"The book is at home."
Translation:Liber domi est.
When using the verb esse (here est) to describe a noun, the noun remains in the nominative form. Domi however is in the locative to specify location (since domus is a lucky noun that can use the locative).
The same goes for most other nouns or adjectives used to describe it (there are a few constructions with esse that take other cases, such as the dative of possession).
Did i miss the lesson where we learned about the different forms of nouns and adjectives? I know DL is trying to teach in a conversational way, but i'm just banging my head on these forms, and usually the answer is a word i haven't seen before. Am i actually going to need to buy a Latin grammar book? Egad! Do they even still sell such things in the 21st century?
If you are able to get to the notes/tips, they do introduce the cases. You can also access them from duome at: https://duome.eu/tips/en/la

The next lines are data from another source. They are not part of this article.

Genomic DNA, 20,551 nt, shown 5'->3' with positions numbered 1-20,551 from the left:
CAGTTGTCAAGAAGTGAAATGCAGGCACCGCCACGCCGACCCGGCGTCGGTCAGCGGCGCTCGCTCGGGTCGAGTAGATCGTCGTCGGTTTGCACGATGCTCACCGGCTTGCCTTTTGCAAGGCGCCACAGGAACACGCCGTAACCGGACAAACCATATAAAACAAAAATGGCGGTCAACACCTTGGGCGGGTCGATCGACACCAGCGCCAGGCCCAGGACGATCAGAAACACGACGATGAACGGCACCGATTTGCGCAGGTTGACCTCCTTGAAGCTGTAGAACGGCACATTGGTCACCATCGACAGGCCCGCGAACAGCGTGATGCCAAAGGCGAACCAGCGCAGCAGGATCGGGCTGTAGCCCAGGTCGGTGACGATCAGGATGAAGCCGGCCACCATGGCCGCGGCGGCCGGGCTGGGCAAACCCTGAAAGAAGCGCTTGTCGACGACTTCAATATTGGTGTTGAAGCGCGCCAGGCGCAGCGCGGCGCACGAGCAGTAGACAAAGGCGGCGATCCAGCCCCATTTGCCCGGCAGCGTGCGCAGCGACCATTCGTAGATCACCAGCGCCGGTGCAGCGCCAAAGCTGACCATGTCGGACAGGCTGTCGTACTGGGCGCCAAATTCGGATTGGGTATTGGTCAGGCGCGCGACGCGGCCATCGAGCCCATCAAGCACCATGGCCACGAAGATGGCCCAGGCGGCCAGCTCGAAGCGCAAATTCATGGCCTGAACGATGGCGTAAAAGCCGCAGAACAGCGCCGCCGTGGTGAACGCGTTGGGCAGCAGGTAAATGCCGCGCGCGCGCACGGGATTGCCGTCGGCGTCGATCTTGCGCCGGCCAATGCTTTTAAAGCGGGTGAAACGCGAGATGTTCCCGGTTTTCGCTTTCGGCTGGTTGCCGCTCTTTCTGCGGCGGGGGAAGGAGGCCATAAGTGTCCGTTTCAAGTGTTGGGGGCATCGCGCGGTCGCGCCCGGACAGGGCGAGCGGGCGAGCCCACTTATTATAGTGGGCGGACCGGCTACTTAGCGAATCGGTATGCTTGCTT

They do still Latin grammar books in the 21st century. Some may just be reprints of older books, but some do get updated and revised.
If you are looking for a free resource, I tend to look at Allen and Greenough's Latin Grammar for a quick reference. Here is a link to one page on noun declension rules (there are other pages about declensions as well): http://dcc.dickinson.edu/grammar/latin/rules-noun-declension. They also tend to link to videos by the latintutorial YouTube channel.
Librum (accusative) would be used if there was some sort of action being done to the book. Since we do not have anything being done to the book, we are simply describing it, we use liber (nominative).
It is similar in English how "I am home" is said instead of "me am home", "they are home" instead of "them are home", etc.
Does this help?